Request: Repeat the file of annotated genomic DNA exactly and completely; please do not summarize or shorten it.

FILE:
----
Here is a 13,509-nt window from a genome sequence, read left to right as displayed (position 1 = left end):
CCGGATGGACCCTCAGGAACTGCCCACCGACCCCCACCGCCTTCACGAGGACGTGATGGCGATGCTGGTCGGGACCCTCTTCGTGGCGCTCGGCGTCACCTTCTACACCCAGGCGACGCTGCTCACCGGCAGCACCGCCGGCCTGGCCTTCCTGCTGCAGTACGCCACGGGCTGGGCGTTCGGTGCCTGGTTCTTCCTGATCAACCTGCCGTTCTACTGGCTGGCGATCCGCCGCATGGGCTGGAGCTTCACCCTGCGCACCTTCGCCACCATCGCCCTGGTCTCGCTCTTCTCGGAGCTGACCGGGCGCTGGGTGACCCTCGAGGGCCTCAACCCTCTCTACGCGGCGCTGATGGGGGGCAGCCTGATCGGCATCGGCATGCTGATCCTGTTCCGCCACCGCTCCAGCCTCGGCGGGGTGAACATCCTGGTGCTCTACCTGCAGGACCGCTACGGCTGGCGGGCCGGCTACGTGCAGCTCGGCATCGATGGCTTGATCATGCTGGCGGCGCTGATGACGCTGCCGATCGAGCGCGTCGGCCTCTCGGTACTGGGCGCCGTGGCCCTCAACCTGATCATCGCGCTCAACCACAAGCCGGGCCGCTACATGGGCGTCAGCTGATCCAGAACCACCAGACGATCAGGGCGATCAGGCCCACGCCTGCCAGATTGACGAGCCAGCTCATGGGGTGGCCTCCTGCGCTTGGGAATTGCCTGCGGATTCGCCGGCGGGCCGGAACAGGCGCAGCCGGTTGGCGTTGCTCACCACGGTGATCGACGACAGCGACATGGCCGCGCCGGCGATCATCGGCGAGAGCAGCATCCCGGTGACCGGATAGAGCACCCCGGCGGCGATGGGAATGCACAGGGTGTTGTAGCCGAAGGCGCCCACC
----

Here is a 13,509-nt window from a genome sequence, read left to right as displayed (position 1 = left end):
CCGGATGGACCCTCAGGAACTGCCCACCGACCCCCACCGCCTTCACGAGGACGTGATGGCGATGCTGGTCGGGACCCTCTTCGTGGCGCTCGGCGTCACCTTCTACACCCAGGCGACGCTGCTCACCGGCAGCACCGCCGGCCTGGCCTTCCTGCTGCAGTACGCCACGGGCTGGGCGTTCGGTGCCTGGTTCTTCCTGATCAACCTGCCGTTCTACTGGCTGGCGATCCGCCGCATGGGCTGGAGCTTCACCCTGCGCACCTTCGCCACCATCGCCCTGGTCTCGCTCTTCTCGGAGCTGACCGGGCGCTGGGTGACCCTCGAGGGCCTCAACCCTCTCTACGCGGCGCTGATGGGGGGCAGCCTGATCGGCATCGGCATGCTGATCCTGTTCCGCCACCGCTCCAGCCTCGGCGGGGTGAACATCCTGGTGCTCTACCTGCAGGACCGCTACGGCTGGCGGGCCGGCTACGTGCAGCTCGGCATCGATGGCTTGATCATGCTGGCGGCGCTGATGACGCTGCCGATCGAGCGCGTCGGCCTCTCGGTACTGGGCGCCGTGGCCCTCAACCTGATCATCGCGCTCAACCACAAGCCGGGCCGCTACATGGGCGTCAGCTGATCCAGAACCACCAGACGATCAGGGCGATCAGGCCCACGCCTGCCAGATTGACGAGCCAGCTCATGGGGTGGCCTCCTGCGCTTGGGAATTGCCTGCGGATTCGCCGGCGGGCCGGAACAGGCGCAGCCGGTTGGCGTTGCTCACCACGGTGATCGACGACAGCGACATGGCCGCGCCGGCGATCATCGGCGAGAGCAGCATCCCGGTGACCGGATAGAGCACCCCGGCGGCGATGGGAATGCACAGGGTGTTGTAGCCGAAGGCGCCCACC